3.8. Two aspects of statistics that are useful in analysing their quality are their bias and dispersion.

3.9. Bias is a measure of the extent to which initial estimates are lower or higher than the final estimate and thus gives an indication of the direction of revisions. In this study it is calculated as the average of the differences between the initial estimate for each period and the latest estimate published for the same period, with positive and negative revisions being netted against each other. This measure can therefore be described as the average of the values of all revisions taking account of sign.

3.10. Dispersion is a measure of the spread of final estimates and gives an indication of the magnitude of revisions. It is calculated as the average difference between the initial estimate for each period and the latest estimate published for the same period, but with positive and negative revisions not being netted against each other. It can therefore be described as the average of the absolute values of all revisions, without regard to sign.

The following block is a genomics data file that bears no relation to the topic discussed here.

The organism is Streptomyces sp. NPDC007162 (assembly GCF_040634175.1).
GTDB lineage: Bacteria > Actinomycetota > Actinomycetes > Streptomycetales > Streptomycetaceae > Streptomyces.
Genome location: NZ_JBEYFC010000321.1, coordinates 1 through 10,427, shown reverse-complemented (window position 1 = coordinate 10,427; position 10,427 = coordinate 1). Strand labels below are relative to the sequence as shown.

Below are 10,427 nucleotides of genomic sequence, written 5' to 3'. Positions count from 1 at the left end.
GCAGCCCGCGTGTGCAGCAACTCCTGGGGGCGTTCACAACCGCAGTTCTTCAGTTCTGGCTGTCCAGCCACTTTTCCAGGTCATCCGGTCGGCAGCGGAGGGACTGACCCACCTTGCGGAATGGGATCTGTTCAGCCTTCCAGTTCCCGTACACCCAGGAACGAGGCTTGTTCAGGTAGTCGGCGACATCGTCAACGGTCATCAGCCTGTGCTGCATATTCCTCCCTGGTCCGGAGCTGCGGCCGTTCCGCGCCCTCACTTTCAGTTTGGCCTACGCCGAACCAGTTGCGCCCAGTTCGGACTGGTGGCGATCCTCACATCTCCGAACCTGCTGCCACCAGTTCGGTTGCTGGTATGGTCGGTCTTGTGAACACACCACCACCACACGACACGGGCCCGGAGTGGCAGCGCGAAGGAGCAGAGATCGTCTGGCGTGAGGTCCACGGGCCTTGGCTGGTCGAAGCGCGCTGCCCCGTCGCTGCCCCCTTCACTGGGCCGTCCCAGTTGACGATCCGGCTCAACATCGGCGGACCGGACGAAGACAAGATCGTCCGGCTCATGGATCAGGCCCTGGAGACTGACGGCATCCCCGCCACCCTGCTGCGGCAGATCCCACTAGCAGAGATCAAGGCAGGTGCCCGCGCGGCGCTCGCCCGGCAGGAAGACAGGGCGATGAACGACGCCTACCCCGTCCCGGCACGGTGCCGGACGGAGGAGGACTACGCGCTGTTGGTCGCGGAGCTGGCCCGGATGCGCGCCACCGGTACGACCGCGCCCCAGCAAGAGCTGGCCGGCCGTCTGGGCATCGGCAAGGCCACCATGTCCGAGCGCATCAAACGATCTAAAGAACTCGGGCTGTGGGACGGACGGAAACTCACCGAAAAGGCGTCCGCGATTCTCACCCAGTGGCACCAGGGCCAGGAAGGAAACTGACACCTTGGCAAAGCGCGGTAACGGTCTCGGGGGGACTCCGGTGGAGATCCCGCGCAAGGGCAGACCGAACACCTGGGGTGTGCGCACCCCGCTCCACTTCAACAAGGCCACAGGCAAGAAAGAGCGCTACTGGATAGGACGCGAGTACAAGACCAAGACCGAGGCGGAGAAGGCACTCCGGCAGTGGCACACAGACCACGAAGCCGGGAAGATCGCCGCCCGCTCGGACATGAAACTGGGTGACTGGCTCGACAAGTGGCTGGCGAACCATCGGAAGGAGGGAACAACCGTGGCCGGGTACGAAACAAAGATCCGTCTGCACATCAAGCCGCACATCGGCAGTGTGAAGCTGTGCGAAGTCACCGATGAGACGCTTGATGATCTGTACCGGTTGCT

3.11. In this study, the measure of the average used is the median value; that is the value of the middle observation in a group of observations ranked by value. This measure is preferred to the mean value (derived by summing all observations and dividing by the number of observations), as an expression of central tendency because, in these revision statistics, there are significant outliers that exert a disproportionate influence on the mean value.